At ISO 400 in really strong sunlight at f/11 (my common aperture for botanical documentaries), I cannot easily obtain 1/250". Indeed, outdoors, I almost always use a UV-flash to boost the sunlight even when I'm getting strong readings (in summer between the hours of 10am-2pm of between 4-5 mW/cm2 on the Solartech UVA/B solar meter. My lenses used to get settings like f/11 @ ISO-400 for, say 1/30", are UV- dedicated like the Coastal Optics 60/4, the Zeiss UV-planar 60/4.0 or the UV-Nikkor 105/4.5.

Now, in a studio setting with UV lamps (Broncolor or Blak-Ray, etc), I have no experience. So I can't offer up anything to guide you except to say look at what some of the other portraitists here have done.

Here's the Life Pixel chart.
The sides of the transmission peak are fairly steep giving a nice, wide half-bandwidth.
Attached Image: lifepixel-coated-uv-bandpass-filter.jpg
Andrea G. Blum
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#17 MLP

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Posted 10 March 2017 - 18:18

Andrea, I'm grateful to you and the forum for all your insight into the many many complexities of UV photography. There are way more complications than I expected. The glue used in the lens elements can be a factor.... Yikes. I read it elsewhere on the forum, UV has a steep learning curve. So I am learning.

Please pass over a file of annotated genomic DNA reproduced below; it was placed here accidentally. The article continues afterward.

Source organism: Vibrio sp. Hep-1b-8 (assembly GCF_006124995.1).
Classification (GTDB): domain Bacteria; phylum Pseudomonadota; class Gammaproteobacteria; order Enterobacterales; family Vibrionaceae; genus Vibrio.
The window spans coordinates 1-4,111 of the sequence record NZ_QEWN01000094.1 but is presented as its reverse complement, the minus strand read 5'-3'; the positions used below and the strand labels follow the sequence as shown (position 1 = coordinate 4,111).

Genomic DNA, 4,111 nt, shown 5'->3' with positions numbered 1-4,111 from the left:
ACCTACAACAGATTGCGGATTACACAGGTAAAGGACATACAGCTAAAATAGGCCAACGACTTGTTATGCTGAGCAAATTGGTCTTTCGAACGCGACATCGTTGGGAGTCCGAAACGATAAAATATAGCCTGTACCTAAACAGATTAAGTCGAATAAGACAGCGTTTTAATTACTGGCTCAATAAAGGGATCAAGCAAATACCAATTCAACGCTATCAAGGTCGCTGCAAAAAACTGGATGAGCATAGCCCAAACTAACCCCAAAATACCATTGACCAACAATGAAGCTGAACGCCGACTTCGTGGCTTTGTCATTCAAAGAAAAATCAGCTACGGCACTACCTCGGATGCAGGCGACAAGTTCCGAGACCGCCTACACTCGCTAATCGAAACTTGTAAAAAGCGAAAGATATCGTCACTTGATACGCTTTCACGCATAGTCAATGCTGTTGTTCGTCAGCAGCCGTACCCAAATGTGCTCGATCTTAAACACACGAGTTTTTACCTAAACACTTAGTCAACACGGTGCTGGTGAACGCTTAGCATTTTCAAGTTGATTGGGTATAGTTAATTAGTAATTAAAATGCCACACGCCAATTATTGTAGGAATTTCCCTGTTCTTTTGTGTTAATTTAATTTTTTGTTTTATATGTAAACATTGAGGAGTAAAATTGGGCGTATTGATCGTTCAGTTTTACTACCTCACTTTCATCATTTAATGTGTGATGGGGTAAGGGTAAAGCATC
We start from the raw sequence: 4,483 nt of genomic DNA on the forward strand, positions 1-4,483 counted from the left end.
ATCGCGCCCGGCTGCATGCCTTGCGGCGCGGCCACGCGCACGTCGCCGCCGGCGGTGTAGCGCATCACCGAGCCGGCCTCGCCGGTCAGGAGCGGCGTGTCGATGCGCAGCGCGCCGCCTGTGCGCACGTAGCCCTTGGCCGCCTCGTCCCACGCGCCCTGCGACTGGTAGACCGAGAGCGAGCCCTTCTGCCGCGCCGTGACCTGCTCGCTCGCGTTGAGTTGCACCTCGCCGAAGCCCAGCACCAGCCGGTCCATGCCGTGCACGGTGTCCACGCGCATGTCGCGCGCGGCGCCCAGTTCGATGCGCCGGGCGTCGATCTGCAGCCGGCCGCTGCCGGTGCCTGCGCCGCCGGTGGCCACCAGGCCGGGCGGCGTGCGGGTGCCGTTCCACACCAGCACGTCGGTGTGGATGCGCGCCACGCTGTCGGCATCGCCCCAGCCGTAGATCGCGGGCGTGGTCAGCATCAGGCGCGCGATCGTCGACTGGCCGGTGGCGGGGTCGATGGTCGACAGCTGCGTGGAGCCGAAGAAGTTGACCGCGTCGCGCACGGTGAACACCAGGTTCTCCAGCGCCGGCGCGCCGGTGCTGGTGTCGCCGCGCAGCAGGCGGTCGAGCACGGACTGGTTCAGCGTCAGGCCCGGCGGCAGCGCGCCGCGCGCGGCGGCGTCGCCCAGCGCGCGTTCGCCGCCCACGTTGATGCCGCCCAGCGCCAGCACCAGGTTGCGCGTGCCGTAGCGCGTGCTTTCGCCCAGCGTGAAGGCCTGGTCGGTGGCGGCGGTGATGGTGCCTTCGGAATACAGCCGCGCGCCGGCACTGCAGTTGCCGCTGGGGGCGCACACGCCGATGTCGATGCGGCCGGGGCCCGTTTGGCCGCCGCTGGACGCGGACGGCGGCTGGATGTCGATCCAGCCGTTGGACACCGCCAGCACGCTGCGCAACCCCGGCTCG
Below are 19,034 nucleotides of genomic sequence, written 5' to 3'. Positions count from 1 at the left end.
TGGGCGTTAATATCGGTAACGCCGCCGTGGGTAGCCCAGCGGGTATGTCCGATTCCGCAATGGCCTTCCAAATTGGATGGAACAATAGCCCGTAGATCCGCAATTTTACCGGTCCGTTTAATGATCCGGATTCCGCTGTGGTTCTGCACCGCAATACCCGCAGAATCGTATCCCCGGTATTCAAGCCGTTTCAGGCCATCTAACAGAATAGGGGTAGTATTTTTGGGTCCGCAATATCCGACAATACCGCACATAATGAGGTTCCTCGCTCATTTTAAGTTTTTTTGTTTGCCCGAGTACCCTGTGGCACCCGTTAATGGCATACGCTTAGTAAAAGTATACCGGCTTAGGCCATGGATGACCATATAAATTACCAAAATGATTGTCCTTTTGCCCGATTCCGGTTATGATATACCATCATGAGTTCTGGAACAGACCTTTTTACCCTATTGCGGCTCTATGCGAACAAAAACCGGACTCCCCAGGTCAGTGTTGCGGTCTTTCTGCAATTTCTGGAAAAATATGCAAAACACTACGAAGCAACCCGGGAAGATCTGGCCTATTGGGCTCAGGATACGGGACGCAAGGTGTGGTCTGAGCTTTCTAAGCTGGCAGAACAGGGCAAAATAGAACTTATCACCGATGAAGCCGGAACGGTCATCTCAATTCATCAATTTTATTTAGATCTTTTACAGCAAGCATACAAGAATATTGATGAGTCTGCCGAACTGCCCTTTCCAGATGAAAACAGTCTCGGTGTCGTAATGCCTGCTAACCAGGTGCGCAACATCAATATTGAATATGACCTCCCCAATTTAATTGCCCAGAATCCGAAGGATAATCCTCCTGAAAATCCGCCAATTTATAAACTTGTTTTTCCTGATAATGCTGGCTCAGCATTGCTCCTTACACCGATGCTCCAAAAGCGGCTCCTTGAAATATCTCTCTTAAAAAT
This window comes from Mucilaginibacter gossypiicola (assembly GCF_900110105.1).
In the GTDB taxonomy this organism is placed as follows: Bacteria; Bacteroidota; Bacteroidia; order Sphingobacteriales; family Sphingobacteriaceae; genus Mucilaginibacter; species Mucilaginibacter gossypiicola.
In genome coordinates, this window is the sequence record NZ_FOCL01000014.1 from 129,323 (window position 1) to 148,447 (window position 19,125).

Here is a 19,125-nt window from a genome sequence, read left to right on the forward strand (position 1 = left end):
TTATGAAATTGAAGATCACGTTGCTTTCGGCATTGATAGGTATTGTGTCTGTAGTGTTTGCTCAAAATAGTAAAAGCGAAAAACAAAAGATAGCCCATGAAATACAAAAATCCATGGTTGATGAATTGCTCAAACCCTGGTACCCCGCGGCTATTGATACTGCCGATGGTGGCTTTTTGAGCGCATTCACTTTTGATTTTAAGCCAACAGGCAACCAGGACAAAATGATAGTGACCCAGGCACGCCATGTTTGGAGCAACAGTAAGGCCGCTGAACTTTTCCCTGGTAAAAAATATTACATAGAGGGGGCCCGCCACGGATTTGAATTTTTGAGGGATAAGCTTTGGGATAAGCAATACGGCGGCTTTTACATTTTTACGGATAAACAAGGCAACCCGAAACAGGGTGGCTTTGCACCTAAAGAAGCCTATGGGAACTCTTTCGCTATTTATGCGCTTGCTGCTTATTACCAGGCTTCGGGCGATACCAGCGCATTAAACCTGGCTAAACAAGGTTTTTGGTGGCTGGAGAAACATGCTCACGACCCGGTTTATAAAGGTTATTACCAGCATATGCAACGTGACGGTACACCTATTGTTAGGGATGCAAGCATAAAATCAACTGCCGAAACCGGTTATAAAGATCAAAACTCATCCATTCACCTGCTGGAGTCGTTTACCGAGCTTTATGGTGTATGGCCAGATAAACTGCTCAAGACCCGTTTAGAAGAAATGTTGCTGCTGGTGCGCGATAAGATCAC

Thanks for helping me through the first few steps.

Edited by MLP, 10 March 2017 - 18:20.


#18 Andy Perrin

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Posted 10 March 2017 - 18:44

You certainly start to appreciate the engineering that went into making our equipment work in visible light (as intended) when you are trying to fight the equipment to make it work out of the visible spectrum! I am beginning my own learning curve with shortwave infrared (SWIR) photography, here defined as 1400nm-3000nm, which, on top of all the same kinds of issues UV brings (lens not transmitting SWIR light, etc.), also has the major difficulty that our silicon sensors don't work there AT ALL. One either needs a specialized InGaAs sensor camera, or you do what I'm doing and project the image on a fluorescent screen that emits 900nm light at inconveniently low intensities when SWIR light hits it.

#19 Andrea B.

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Posted 10 March 2017 - 18:59

Everything is pretty much summarized in our Stickies.
<> Sticky :: UV Photography Intro, Cams, Mods, Lights, Links <>

<> Sticky :: UV/Vis/IR Filters <>

<> Sticky :: UV-Capable Lenses <>

<> Sticky :: White Balance in UV/IR Photography <>


Our member David Prutchi has a recent book about UV photography which you might find useful.
Look here: UVIRimaging

In the first Sticky look under Links for other good UV websites from members Enrico Savazzi, Bjørn Rørslett and friend Klaus Schmitt.

[Disclaimer: UVP has no financial association with vendor-members and does not permit advertising.]
Andrea G. Blum